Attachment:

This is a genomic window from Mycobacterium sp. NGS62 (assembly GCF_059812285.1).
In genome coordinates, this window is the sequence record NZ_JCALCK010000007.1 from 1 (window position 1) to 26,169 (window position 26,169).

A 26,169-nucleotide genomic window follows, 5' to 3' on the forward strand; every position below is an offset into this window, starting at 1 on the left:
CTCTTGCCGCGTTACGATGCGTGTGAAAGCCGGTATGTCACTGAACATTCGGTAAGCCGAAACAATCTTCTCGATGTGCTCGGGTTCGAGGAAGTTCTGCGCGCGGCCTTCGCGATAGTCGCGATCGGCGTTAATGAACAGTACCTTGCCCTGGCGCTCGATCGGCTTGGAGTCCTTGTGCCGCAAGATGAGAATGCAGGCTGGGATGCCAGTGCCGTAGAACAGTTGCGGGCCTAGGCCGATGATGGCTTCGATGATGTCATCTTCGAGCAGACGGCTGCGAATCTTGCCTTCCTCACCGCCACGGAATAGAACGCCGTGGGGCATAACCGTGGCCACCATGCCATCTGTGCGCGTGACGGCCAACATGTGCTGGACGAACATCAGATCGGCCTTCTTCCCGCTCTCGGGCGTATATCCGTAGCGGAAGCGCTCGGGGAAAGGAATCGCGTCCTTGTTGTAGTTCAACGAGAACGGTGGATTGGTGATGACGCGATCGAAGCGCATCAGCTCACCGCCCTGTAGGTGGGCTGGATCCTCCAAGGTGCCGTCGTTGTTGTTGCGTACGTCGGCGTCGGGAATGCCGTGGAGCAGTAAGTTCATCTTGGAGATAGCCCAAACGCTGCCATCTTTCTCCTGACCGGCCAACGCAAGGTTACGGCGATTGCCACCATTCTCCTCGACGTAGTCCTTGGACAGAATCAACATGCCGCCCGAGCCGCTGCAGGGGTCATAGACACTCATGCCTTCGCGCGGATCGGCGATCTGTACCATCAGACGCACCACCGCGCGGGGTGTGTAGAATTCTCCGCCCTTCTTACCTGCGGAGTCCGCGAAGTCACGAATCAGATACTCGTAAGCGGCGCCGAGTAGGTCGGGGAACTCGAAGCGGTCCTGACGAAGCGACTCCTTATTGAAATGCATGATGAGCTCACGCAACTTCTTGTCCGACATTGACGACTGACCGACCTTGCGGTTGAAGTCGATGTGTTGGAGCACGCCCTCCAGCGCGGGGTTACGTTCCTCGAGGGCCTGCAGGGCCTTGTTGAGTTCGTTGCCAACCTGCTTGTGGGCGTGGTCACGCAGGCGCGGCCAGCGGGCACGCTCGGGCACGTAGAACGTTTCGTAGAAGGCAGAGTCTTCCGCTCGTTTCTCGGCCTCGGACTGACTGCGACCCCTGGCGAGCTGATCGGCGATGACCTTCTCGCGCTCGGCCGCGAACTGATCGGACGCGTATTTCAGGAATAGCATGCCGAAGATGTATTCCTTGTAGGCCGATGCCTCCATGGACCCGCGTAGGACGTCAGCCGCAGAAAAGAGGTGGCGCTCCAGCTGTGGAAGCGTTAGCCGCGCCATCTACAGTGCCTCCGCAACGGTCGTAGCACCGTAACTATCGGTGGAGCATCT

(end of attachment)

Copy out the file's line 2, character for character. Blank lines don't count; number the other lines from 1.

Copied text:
In genome coordinates, this window is the sequence record NZ_JCALCK010000007.1 from 1 (window position 1) to 26,169 (window position 26,169).